handful of soil
HEALTHY SOIL: First step to improve soil health is to find out where your field is at for organic matter content by taking a routine soil test. Then develop a soil health management plan, with the help of your local NRCS office.

Don’t treat your soil like dirt

Take the 1% Challenge to improve soil health.

By Kurt Simon

Many of the benefits from improving soil health don’t happen overnight. They build over time, as farmers consistently implement soil health practices like no-till, cover crops and crop rotations. But there is a way to monitor your progress: measuring the amount of organic matter in your soil.

First conceived by the late Brad Harrison, with the Natural Resources Conservation Service in Adel in central Iowa, the 1% Challenge encourages farmers to commit to a long-term plan to increase their soil’s organic matter by 1%. Soil organic matter is decomposed plant and animal material in the soil. This material gives soil good tilth, a dark color, better water-holding capacity and improved water infiltration rates. It also contributes to overall soil fertility. And it happens to be a very good indicator of improved soil health.

Increase organic matter 1% in 10 years
How much will it take to increase your soil organic matter by 1%? Soil organic matter is increased through substantial increases in organic materials, like roots, residue, compost and manure in the soil. Only 10% of the organic material added each year actually remains in the soil. Because of this, building a 1% organic matter increase will require 200,000 pounds of material, or the equivalent of 167 round bales of cornstalks per acre.

Depending on your original organic matter levels, soil types and crop rotations, it is possible to increase organic matter at an average rate of 0.1% per acre per year through no-till farming and planting a mixed cover crop each fall. After 10 years, that’s a 1% increase.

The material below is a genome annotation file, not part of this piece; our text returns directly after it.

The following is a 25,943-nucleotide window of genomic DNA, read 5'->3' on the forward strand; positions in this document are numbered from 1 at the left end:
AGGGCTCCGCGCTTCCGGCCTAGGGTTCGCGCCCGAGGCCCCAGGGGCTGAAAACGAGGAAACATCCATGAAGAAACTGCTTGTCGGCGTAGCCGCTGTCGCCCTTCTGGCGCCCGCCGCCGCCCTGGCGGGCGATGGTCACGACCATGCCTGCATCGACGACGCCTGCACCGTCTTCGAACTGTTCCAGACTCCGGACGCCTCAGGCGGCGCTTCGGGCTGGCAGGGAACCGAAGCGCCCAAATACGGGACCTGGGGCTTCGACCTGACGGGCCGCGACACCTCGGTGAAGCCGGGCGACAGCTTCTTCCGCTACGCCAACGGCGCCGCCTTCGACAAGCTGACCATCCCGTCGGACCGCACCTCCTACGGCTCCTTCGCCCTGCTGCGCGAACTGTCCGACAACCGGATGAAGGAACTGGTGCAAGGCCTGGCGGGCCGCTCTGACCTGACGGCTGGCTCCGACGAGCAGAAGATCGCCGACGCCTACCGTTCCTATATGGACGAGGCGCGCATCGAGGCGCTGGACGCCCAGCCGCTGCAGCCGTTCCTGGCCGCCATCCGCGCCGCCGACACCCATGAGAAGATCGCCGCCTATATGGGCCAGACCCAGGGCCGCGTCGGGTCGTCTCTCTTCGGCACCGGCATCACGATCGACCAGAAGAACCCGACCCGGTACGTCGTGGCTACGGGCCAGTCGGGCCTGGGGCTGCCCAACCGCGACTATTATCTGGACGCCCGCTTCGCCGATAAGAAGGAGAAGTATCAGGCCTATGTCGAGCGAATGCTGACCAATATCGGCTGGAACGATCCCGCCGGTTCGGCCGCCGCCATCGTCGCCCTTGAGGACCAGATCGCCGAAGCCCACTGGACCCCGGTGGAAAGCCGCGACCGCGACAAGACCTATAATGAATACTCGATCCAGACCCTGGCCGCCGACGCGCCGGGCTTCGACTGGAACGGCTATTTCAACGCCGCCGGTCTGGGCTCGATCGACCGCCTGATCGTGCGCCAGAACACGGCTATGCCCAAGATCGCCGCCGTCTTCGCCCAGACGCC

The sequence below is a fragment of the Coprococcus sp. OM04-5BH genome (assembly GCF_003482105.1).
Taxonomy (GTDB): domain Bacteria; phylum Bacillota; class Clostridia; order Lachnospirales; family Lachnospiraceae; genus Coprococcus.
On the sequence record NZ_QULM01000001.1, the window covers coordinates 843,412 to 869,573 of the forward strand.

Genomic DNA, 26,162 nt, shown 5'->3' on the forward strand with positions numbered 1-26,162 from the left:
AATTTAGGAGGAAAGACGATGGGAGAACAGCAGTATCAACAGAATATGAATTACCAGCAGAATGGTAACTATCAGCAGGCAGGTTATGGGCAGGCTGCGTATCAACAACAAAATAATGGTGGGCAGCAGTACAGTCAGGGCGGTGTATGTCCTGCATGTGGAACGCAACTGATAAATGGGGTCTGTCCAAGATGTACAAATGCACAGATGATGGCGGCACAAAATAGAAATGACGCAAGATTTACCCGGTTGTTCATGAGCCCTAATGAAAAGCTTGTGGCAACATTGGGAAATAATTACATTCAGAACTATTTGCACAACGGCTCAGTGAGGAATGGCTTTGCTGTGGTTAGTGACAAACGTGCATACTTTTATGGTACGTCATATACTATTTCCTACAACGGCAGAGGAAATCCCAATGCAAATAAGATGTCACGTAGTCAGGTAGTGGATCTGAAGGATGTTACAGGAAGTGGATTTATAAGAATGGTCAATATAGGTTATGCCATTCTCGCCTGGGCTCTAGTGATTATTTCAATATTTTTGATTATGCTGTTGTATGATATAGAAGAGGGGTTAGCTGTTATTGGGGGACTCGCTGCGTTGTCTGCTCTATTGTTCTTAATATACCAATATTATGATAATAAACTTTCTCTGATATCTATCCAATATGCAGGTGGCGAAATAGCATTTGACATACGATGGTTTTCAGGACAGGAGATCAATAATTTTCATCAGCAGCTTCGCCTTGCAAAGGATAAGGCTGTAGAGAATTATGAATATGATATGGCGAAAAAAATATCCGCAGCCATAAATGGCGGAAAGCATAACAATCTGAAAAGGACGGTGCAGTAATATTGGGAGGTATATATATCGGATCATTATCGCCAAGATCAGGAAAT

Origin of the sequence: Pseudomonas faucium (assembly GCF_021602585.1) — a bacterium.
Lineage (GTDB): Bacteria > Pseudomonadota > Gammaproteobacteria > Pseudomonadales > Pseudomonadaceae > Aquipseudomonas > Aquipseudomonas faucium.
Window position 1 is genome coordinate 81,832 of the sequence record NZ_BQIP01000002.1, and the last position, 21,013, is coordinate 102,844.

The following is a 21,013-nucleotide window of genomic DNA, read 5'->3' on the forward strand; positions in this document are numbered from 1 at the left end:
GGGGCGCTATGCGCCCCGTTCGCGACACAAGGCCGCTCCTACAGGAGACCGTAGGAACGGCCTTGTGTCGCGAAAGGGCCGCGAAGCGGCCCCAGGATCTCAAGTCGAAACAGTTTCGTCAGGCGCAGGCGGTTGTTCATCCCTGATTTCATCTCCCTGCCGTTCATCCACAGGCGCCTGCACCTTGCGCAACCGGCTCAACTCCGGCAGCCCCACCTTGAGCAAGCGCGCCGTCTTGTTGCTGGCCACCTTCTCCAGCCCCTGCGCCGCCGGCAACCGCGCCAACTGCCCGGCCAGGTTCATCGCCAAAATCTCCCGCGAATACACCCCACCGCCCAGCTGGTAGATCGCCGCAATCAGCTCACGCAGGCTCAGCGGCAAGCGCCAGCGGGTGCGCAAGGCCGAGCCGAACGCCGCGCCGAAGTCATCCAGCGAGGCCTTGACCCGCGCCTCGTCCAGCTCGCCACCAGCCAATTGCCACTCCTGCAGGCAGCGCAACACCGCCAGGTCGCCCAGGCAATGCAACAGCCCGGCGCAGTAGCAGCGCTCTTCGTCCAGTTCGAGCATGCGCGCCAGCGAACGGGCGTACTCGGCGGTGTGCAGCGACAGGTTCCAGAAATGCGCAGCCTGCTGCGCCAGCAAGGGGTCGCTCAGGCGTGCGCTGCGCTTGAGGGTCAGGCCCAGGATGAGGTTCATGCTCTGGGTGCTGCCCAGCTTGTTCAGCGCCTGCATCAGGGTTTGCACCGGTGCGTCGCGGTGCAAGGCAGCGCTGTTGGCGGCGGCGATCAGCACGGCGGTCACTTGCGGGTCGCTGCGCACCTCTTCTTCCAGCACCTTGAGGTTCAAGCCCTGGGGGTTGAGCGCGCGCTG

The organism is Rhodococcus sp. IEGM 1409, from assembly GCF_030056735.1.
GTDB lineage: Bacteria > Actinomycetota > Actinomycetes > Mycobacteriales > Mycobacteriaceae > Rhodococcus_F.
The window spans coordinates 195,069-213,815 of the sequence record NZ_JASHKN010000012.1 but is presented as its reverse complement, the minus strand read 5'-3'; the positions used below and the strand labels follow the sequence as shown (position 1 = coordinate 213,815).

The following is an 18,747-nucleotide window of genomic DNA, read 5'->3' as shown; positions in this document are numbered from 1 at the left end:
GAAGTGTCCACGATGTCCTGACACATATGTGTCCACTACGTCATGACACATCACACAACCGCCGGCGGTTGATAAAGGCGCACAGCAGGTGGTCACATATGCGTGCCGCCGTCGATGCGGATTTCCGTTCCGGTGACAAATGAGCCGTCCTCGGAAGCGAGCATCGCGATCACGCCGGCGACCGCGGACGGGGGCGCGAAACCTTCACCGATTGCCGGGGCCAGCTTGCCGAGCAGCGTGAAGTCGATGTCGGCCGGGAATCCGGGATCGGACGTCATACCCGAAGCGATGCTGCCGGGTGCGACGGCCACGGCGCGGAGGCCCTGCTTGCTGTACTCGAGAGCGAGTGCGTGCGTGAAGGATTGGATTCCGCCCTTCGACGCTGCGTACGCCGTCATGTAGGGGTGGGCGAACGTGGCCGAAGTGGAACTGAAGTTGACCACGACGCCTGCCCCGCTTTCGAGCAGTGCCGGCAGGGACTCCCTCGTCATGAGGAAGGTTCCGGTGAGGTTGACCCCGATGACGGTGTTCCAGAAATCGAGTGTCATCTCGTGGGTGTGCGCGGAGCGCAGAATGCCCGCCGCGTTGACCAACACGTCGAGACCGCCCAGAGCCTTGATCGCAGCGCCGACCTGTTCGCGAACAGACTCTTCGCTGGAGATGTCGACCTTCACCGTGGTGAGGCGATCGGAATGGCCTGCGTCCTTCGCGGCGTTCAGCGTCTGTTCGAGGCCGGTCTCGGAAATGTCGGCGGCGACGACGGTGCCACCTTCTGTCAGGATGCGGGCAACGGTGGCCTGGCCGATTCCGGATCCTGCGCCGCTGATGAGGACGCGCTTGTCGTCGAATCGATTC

Why is it worth it?
While each farming operation’s expenses are unique, these estimates illustrate the economic impact of improving soil organic matter:

• Each year, 1% of soil organic matter per acre releases $15.70 worth of nutrients.

• Eliminating tillage will save about $3.50 in fuel costs per acre per year.

• Using cover crops may reduce the need for herbicides by about $16.20 per acre per year.

• An average increase of 5 bushels per acre in soybean yields following cover crops can earn an additional $50 per acre per year.

Based on these calculations, in an average year of a corn-soybean rotation, your bottom line could improve by more than $60 per acre. Plus, this significant increase in organic matter can hold 9 or 10 inches of plant-available water, reducing the potential for erosion due to runoff by 15%.

Where to start
Establish a baseline by completing a routine soil test with an organic matter calculation. In addition, conduct a soil health assessment in your field by recording soil temperatures, counting earthworms, calculating water infiltration rates and testing for compaction. We also recommend having a certified lab conduct a soil health analysis, such as the Haney test or the Cornell Soil Health Test.

The next step is to develop a soil health management plan, and that’s where NRCS can help. After discussing your goals and evaluating your current operation plan, we can recommend the types of practices and changes in management that will help you improve soil health and build organic matter.

Finally, monitor and document your progress each year. Items to record include crops planted, fertilizer and pesticides applied, weed pressure, yield and soil health assessments results (temperature, earthworm counts, infiltration rates, etc.).

Then in year four or five, conduct another soil test battery. Did your soil organic matter increase by a half percent?  If so, you are on the right track. If not, take time to evaluate your management (NRCS can help) and make adjustments if necessary.

Are you interested in taking The 1% Challenge? Visit your local NRCS office.

Simon is the NRCS state conservationist for Iowa, based in Des Moines.

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